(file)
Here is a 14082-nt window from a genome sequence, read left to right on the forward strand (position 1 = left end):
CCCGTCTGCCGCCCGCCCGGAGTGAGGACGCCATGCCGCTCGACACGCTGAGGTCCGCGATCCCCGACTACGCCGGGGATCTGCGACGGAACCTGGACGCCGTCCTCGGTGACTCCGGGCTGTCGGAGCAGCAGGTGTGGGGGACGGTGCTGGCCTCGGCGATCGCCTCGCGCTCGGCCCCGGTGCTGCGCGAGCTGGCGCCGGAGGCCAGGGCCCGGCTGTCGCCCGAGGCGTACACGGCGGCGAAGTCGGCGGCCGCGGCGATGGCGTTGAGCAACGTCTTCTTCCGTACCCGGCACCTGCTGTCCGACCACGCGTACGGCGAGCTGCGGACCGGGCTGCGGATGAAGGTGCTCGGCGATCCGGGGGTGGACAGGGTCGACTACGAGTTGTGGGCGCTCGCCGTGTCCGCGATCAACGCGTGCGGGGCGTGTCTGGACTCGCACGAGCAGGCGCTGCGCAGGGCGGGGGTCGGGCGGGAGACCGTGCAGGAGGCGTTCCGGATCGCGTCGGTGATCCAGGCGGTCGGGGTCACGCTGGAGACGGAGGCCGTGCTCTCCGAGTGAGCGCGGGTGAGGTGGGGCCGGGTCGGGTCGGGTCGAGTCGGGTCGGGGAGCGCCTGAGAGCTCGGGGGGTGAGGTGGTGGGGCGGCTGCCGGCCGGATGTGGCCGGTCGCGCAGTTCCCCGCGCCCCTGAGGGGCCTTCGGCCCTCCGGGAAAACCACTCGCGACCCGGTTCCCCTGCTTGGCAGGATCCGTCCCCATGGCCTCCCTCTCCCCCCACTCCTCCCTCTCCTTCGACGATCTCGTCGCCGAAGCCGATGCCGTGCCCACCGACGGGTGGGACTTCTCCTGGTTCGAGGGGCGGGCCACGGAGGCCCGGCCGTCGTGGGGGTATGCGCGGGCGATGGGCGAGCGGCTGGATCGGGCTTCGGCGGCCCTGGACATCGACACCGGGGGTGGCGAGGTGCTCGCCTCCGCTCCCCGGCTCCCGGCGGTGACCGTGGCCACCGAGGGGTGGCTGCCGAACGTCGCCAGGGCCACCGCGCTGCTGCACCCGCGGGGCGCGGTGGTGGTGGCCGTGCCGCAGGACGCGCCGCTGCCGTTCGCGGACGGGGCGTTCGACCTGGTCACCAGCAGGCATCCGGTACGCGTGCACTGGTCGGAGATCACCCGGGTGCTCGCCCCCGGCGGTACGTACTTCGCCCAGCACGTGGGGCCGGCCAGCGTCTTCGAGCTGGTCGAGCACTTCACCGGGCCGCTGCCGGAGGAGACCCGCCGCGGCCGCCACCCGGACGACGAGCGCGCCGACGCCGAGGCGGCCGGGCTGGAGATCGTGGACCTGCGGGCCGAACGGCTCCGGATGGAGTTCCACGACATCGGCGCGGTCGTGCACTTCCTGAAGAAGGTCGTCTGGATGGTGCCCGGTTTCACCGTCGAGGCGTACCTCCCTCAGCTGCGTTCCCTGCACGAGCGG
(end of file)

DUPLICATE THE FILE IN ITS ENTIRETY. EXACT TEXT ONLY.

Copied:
Here is a 14082-nt window from a genome sequence, read left to right on the forward strand (position 1 = left end):
CCCGTCTGCCGCCCGCCCGGAGTGAGGACGCCATGCCGCTCGACACGCTGAGGTCCGCGATCCCCGACTACGCCGGGGATCTGCGACGGAACCTGGACGCCGTCCTCGGTGACTCCGGGCTGTCGGAGCAGCAGGTGTGGGGGACGGTGCTGGCCTCGGCGATCGCCTCGCGCTCGGCCCCGGTGCTGCGCGAGCTGGCGCCGGAGGCCAGGGCCCGGCTGTCGCCCGAGGCGTACACGGCGGCGAAGTCGGCGGCCGCGGCGATGGCGTTGAGCAACGTCTTCTTCCGTACCCGGCACCTGCTGTCCGACCACGCGTACGGCGAGCTGCGGACCGGGCTGCGGATGAAGGTGCTCGGCGATCCGGGGGTGGACAGGGTCGACTACGAGTTGTGGGCGCTCGCCGTGTCCGCGATCAACGCGTGCGGGGCGTGTCTGGACTCGCACGAGCAGGCGCTGCGCAGGGCGGGGGTCGGGCGGGAGACCGTGCAGGAGGCGTTCCGGATCGCGTCGGTGATCCAGGCGGTCGGGGTCACGCTGGAGACGGAGGCCGTGCTCTCCGAGTGAGCGCGGGTGAGGTGGGGCCGGGTCGGGTCGGGTCGAGTCGGGTCGGGGAGCGCCTGAGAGCTCGGGGGGTGAGGTGGTGGGGCGGCTGCCGGCCGGATGTGGCCGGTCGCGCAGTTCCCCGCGCCCCTGAGGGGCCTTCGGCCCTCCGGGAAAACCACTCGCGACCCGGTTCCCCTGCTTGGCAGGATCCGTCCCCATGGCCTCCCTCTCCCCCCACTCCTCCCTCTCCTTCGACGATCTCGTCGCCGAAGCCGATGCCGTGCCCACCGACGGGTGGGACTTCTCCTGGTTCGAGGGGCGGGCCACGGAGGCCCGGCCGTCGTGGGGGTATGCGCGGGCGATGGGCGAGCGGCTGGATCGGGCTTCGGCGGCCCTGGACATCGACACCGGGGGTGGCGAGGTGCTCGCCTCCGCTCCCCGGCTCCCGGCGGTGACCGTGGCCACCGAGGGGTGGCTGCCGAACGTCGCCAGGGCCACCGCGCTGCTGCACCCGCGGGGCGCGGTGGTGGTGGCCGTGCCGCAGGACGCGCCGCTGCCGTTCGCGGACGGGGCGTTCGACCTGGTCACCAGCAGGCATCCGGTACGCGTGCACTGGTCGGAGATCACCCGGGTGCTCGCCCCCGGCGGTACGTACTTCGCCCAGCACGTGGGGCCGGCCAGCGTCTTCGAGCTGGTCGAGCACTTCACCGGGCCGCTGCCGGAGGAGACCCGCCGCGGCCGCCACCCGGACGACGAGCGCGCCGACGCCGAGGCGGCCGGGCTGGAGATCGTGGACCTGCGGGCCGAACGGCTCCGGATGGAGTTCCACGACATCGGCGCGGTCGTGCACTTCCTGAAGAAGGTCGTCTGGATGGTGCCCGGTTTCACCGTCGAGGCGTACCTCCCTCAGCTGCGTTCCCTGCACGAGCGG